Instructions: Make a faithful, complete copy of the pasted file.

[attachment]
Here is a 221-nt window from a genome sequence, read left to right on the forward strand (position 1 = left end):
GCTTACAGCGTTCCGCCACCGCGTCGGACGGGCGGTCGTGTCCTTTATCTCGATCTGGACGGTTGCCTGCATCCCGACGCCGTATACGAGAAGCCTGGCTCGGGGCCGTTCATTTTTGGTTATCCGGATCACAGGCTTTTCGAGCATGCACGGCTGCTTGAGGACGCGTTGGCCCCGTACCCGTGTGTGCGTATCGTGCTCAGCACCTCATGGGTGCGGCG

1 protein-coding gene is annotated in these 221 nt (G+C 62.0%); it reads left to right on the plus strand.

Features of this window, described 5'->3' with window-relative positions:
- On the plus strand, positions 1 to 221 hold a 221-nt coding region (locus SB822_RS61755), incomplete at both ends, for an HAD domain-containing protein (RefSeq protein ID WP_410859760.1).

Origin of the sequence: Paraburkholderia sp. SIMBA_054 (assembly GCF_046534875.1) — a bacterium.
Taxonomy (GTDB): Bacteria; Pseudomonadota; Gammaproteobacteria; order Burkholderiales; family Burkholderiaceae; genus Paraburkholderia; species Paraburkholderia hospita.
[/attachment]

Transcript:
Here is a 221-nt window from a genome sequence, read left to right on the forward strand (position 1 = left end):
GCTTACAGCGTTCCGCCACCGCGTCGGACGGGCGGTCGTGTCCTTTATCTCGATCTGGACGGTTGCCTGCATCCCGACGCCGTATACGAGAAGCCTGGCTCGGGGCCGTTCATTTTTGGTTATCCGGATCACAGGCTTTTCGAGCATGCACGGCTGCTTGAGGACGCGTTGGCCCCGTACCCGTGTGTGCGTATCGTGCTCAGCACCTCATGGGTGCGGCG

1 protein-coding gene is annotated in these 221 nt (G+C 62.0%); it reads left to right on the plus strand.

Features of this window, described 5'->3' with window-relative positions:
- On the plus strand, positions 1 to 221 hold a 221-nt coding region (locus SB822_RS61755), incomplete at both ends, for an HAD domain-containing protein (RefSeq protein ID WP_410859760.1).

Origin of the sequence: Paraburkholderia sp. SIMBA_054 (assembly GCF_046534875.1) — a bacterium.
Taxonomy (GTDB): Bacteria; Pseudomonadota; Gammaproteobacteria; order Burkholderiales; family Burkholderiaceae; genus Paraburkholderia; species Paraburkholderia hospita.